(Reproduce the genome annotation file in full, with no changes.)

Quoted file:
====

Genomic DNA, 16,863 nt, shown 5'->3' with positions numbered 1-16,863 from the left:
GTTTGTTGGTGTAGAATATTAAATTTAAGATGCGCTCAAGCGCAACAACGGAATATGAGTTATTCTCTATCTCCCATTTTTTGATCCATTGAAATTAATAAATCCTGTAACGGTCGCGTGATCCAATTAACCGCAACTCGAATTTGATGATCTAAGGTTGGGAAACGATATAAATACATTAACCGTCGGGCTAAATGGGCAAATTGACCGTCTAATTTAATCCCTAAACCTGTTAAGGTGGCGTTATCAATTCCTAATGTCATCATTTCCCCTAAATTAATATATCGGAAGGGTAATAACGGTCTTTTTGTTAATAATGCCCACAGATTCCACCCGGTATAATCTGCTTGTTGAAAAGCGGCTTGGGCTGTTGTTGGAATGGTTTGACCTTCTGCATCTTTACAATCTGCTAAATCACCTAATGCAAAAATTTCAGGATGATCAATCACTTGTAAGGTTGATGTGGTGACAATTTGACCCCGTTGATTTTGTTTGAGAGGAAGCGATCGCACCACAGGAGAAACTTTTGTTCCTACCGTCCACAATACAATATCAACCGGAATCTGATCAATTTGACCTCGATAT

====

Genomic DNA, 16,863 nt, shown 5'->3' with positions numbered 1-16,863 from the left:
GTTTGTTGGTGTAGAATATTAAATTTAAGATGCGCTCAAGCGCAACAACGGAATATGAGTTATTCTCTATCTCCCATTTTTTGATCCATTGAAATTAATAAATCCTGTAACGGTCGCGTGATCCAATTAACCGCAACTCGAATTTGATGATCTAAGGTTGGGAAACGATATAAATACATTAACCGTCGGGCTAAATGGGCAAATTGACCGTCTAATTTAATCCCTAAACCTGTTAAGGTGGCGTTATCAATTCCTAATGTCATCATTTCCCCTAAATTAATATATCGGAAGGGTAATAACGGTCTTTTTGTTAATAATGCCCACAGATTCCACCCGGTATAATCTGCTTGTTGAAAAGCGGCTTGGGCTGTTGTTGGAATGGTTTGACCTTCTGCATCTTTACAATCTGCTAAATCACCTAATGCAAAAATTTCAGGATGATCAATCACTTGTAAGGTTGATGTGGTGACAATTTGACCCCGTTGATTTTGTTTGAGAGGAAGCGATCGCACCACAGGAGAAACTTTTGTTCCTACCGTCCACAATACAATATCAACCGGAATCTGATCAATTTGACCTCGATAT